"rimraf": "2.2.8",
    "office-ui-fabric": "*"

Okay, easy enough. We have told the VSCode tasks.json file to run the task named default. But we haven’t created that one yet – let’s do that.

3. Modify the gulpfile.js file

In your project you already have a file called gulpfile.js. This file is generated when we created our project in the beginning of this article series. I have slightly modified the content of the default file and added some references to Office UI Fabric specific things – they are all commented inline:

/// <binding Clean='clean' />
'use strict';  
var gulp = require("gulp"),  
  rimraf = require("rimraf"),
  concat = require("gulp-concat"),
  cssmin = require("gulp-cssmin"),
  uglify = require("gulp-uglify"),
  project = require("./project.json");

var paths = {  
  webroot: "./" + project.webroot + "/",

  // Added for Office UI Fabric 
  officeuifabricsource: "node_modules/office-ui-fabric/dist/**/*"

paths.js = paths.webroot + "js/**/*.js";  
paths.minJs = paths.webroot + "js/**/*.min.js";  
paths.css = paths.webroot + "css/**/*.css";  
paths.minCss = paths.webroot + "css/**/*.min.css";  
paths.concatJsDest = paths.webroot + "js/site.min.js";  
paths.concatCssDest = paths.webroot + "css/site.min.css";

// // Added for Office UI Fabric
paths.officeuifabricdest = paths.webroot + "office-ui-fabric/";

gulp.task("clean:js", function(cb) {  
  rimraf(paths.concatJsDest, cb);

gulp.task("clean:css", function(cb) {  
  rimraf(paths.concatCssDest, cb);

gulp.task("clean", ["clean:js", "clean:css"]);

gulp.task("min:js", function() {  
  gulp.src([paths.js, "!" + paths.minJs], {
      base: "."

gulp.task("min:css", function() {  
  gulp.src([paths.css, "!" + paths.minCss])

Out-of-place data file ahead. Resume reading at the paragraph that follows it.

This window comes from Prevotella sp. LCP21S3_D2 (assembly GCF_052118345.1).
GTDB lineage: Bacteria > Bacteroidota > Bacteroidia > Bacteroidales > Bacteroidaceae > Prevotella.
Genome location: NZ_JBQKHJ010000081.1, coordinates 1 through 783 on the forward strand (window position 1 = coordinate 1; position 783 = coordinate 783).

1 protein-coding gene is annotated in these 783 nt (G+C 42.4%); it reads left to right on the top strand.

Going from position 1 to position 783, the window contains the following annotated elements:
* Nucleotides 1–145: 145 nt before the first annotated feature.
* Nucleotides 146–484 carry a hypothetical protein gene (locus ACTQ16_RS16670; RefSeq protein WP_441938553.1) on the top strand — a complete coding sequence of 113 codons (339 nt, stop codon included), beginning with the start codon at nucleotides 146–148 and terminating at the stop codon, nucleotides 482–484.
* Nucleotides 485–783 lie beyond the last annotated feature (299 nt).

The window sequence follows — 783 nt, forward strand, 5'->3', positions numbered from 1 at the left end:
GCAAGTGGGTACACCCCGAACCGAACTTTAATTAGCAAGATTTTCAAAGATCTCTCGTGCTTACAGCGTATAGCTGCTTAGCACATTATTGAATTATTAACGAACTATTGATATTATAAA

gulp.task("min", ["min:js", "min:css"]);

 // Added for Office UI Fabric
gulp.task('copy-officeuifabric', function() {



// Added for Office UI Fabric
gulp.task("default", ["clean", "min", "copy-officeuifabric"]);  

If you compare the changes in this file with the ones in the default file (see your own file before modifying it for a sample), you can see I’ve only added a few additional things:

  • At the bottom there’s a new task called “default”, which when executed is calling the clean, min *and copy-officeuifabric* tasks.
  • Above that task, the copy-officeuifabric task is defined – which essentially just takes the /dist folder of the office-ui-fabric node package and copies it into the wwwroot-ui-fabric folder.
  • Added some variables for the paths for source and destination of the office ui fabric files.

  1. Run the gulp task and verify that our wwwroot looks alright

Now that we’ve defined our very simple automation flow with gulp using the gulpfile.js and the tasks.json files, we can easily run the task either from inside Visual Studio Code or from the cmdline. Let’s check out both options.

Run our gulp task from the command line

You can now choose to run only the copy-officeuifabric command like this:


This will only execute the task copy-officeuifabric and no other tasks. The result of this is that the files we want will be copied to the wwwroot folder, as I’ll show you in a second.

You could also choose to run just gulp as a command and it would run all the tasks defined in your default task.

Run our gulp task from Visual Studio Code